In 2002, Zemi Yenus founded Ethiopia’s first school for children with autism after her son was diagnosed with the condition. He had been rejected from multiple mainstream schools, and she had a hard time finding special needs children teachers in Ethiopia who knew what autism was. 

So she used her savings from her old job as a beautician to open her school in a small rented Addis Ababa house. She called it The Joy Center of Excellence for Autism and kicked off with just four children, including her son.

On May 11, 2021, Yenus passed on from COVID-19-related complications. Her centre currently caters for hundreds of Ethiopian children living with ASD.

Some data to run with

According to World Health Organisation statistics, globally, 1 in 160 children has ASD. With sketchy data on children living with autism in Africa, it is difficult to arrive at a figure for the continent.

Nevertheless, a 2019 Autism Society of Kenya (ASK) report revealed that in Kenya alone, there was likely to be 1 autistic child for every 25 children. And a report estimates that Ethiopia has 600,000 autistic children.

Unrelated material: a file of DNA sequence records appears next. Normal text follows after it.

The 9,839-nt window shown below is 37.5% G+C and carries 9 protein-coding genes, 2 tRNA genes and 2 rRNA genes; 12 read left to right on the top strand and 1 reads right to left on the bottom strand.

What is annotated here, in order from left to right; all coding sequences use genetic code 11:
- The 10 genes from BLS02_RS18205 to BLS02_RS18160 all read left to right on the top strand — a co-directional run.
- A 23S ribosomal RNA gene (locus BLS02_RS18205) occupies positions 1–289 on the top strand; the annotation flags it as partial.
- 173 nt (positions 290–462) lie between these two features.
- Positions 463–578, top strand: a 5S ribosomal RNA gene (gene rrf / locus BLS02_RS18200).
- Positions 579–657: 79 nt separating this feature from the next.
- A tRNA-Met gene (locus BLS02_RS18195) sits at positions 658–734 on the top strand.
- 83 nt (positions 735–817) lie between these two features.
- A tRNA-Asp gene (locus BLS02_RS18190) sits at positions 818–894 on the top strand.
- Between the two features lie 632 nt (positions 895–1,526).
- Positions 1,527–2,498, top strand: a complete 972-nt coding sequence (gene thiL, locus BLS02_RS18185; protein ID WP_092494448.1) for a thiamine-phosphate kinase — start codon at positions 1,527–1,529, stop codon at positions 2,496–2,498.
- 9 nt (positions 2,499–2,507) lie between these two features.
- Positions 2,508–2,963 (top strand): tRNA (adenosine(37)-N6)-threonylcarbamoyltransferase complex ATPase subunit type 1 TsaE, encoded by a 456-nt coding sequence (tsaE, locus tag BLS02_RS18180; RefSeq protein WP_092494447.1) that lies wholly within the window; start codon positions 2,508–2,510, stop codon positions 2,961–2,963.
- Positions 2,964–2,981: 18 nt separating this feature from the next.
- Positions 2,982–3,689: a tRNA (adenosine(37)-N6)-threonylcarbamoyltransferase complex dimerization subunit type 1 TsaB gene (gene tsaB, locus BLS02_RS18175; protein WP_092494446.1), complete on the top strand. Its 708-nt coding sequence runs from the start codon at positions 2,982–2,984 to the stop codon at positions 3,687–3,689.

WHO’s global ratio might be very different if the Organisation accounted for Africa’s autism figures. But that is neither here nor there in a discussion about the challenges autistic children and their parents face in Africa. 

How tech fits into the picture

Curious to discover how technology can create awareness and help autistic children lead better lives, I spoke with Mrs C. Adediji, a special needs children instructor. 

She mentioned how various applications and e-tools could assist parents and instructors in delivering individual-based lessons to these children.

From our conversation, I learnt that autistic children, like everyone else, come with a unique, innate skill-set to harness adequate time and attention.

“In my years as a caregiver for special children, it’s a thing of joy and reward when I see children that I’ve taught and nurtured — alongside somewhat tired and hopeful parents — do things for themselves and even build their talents. Because, like everyone else, they are gifted and can make meaningful contributions to the world,” Adedeji said.

Thankfully, technology can assist learning and help autistic children grow, improve verbal communication, learn speech patterns, and build social interaction skills.

She confirmed that “a lot of apps are so effective in helping and improving the lives of these children through self-guided learning and the removal of a structure common to most brick and mortar classes.”

With mobile apps, video games, and medically approved online resources available, autistic children stand a better chance to manage the disorder today than they did years ago.